With over 100,000 newcomers to the Toronto region every year, it’s hard to argue against the need for huge amounts of new housing supply. But we need to find ways to make new supply more affordable. One approach put forward is ‘gentle densification’ of our single-family neighbourhoods, which currently make up around 70% of our city’s land area. We have begun this with laneway housing, and we have plenty of historical examples of gentle density in our residential neighbourhoods that would be illegal to build now. Densifying these neighbourhoods could produce hundreds of thousands of new housing units. Heather Worthington, Director of Long Range Planning for the City of Minneapolis, spoke about her city’s success in upzoning their single-family neighbourhoods, by rooting the policy in social equity and working to engage all demographics to garner support for this transformative change.
Further supporting the cause for gentle density, Christopher Hawthorne, Chief Design Officer of Los Angeles, found that four-plexes are the most cost-effective type of housing unit to build. Gentle density would empower individual homeowners and spread wealth beyond the current class of developers. Feasibility of these developments rest on their predictability or development as-of-right, meaning that zoning bylaws must be updated across Toronto, otherwise homeowners will face the same hurdles that large developers do when going through the approvals process.
However, supply is not the simple solution. Toronto has built a lot of housing in the last decade and it has only become more unaffordable. Cherise Burda, the Executive Director of the Ryerson City Building Institute, argued that the market cannot solve this issue on its own. Governments need to be “much more active in affordable housing development, and not just in large projects.” The ‘missing middle’ is not necessarily a catch-all solution to our affordability crisis, as these homes could become similarly expensive, particularly as they’re located in sought-after residential neighbourhoods. Skyrocketing construction costs, as massive infrastructure projects compete with housing construction for skilled workers further exacerbate the costs of building new supply.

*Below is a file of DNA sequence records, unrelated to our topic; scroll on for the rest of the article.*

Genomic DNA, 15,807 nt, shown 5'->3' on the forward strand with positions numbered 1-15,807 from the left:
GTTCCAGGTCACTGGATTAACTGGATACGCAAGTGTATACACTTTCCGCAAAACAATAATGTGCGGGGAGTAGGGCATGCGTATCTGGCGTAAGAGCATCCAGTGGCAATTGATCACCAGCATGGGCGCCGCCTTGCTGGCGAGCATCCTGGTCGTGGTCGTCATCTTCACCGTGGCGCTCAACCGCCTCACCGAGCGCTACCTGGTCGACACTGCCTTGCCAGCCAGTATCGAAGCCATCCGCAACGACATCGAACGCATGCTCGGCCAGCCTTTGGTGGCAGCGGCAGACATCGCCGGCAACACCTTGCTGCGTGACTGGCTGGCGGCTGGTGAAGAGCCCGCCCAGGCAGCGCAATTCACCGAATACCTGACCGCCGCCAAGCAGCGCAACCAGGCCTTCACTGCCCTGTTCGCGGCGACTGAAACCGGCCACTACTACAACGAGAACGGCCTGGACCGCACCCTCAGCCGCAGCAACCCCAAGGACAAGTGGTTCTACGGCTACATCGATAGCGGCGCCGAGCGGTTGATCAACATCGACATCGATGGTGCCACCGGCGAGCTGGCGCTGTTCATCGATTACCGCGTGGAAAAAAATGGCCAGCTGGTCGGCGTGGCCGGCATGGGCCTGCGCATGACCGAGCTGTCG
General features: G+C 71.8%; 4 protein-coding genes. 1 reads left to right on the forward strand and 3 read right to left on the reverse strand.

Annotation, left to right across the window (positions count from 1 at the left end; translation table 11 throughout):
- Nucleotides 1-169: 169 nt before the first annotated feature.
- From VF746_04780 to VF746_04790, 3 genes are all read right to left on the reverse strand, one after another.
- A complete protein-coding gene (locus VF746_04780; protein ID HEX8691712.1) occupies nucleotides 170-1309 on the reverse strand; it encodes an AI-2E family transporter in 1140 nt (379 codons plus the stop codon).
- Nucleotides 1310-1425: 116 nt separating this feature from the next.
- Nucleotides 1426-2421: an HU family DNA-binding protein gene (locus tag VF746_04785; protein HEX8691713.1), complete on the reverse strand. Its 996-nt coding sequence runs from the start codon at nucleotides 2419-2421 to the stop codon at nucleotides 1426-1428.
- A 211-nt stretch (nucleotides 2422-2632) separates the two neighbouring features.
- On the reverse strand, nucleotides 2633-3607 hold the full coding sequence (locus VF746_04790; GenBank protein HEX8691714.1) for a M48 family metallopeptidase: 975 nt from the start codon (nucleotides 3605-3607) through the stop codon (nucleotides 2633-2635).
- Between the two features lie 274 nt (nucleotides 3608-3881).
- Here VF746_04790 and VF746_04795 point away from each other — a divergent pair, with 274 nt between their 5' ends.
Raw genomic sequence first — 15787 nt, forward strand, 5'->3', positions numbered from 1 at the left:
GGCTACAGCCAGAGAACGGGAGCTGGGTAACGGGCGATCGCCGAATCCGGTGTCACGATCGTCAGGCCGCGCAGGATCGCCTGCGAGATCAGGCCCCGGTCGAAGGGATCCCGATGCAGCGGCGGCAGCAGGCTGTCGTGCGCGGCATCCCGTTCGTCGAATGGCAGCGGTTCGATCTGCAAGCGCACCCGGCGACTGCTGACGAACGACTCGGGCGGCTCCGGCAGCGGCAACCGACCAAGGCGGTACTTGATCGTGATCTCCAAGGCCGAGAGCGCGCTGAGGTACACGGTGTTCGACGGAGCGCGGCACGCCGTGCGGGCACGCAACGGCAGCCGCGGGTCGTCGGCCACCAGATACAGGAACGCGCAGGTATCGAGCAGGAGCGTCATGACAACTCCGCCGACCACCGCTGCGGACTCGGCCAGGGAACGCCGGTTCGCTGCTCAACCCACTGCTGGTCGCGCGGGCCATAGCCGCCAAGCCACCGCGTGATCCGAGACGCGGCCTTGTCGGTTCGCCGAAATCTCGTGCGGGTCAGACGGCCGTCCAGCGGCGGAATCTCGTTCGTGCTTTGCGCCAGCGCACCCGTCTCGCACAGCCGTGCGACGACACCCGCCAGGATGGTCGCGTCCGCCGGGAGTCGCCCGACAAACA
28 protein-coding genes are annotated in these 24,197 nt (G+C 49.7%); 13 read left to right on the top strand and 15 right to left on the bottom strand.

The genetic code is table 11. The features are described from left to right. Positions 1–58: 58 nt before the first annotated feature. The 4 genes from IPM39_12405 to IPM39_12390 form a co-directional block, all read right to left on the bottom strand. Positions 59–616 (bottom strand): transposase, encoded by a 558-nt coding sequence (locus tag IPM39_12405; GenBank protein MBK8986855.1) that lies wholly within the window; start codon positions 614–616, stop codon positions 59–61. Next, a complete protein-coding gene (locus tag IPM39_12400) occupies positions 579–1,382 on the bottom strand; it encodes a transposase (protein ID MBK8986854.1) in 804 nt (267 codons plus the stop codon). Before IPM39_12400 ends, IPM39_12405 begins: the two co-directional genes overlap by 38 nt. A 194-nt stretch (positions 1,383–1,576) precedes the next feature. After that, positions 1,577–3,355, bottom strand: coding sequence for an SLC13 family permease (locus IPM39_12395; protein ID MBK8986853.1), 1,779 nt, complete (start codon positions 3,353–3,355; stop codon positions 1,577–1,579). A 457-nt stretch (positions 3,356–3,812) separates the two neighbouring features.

Ultimately, Canada’s housing system may need a fundamental rethink. Siddall argued our governments have overwhelmingly favoured homeownership at the expense of renting, leading to widening inequality and contributing to our housing affordability crisis. Providing more support for the rental sector and protections for tenants could go a long way in housing security and inequality. Interestingly, the panellists were unanimous in their view that governments have a necessary role, from evening the playing field to having a direct hand in the provision of affordable housing. Governments should consider revisiting partnerships with non-profit organizations and cooperatives, perhaps by offering them land, to produce more significant amounts of affordable housing, just like we have successfully done so in the past. The current practice of new affordable housing supply through mixed-income buildings has many merits, but these units only remain affordable for 25 or 30 years.
Toronto has come a long way in recent years, and its proven to be a global magnet for people and capital. Our future is at stake, however, if concrete action isn’t taken to address our housing affordability crisis.
Andres Griffiths is a self-styled policy wonk with a master’s in Urban Planning from the University of Amsterdam. He works as a Special Assistant to Hon. Carolyn Bennett, the Member of Parliament for Toronto-St. Paul’s. The views expressed here are his own and do not necessarily reflect those of his employer.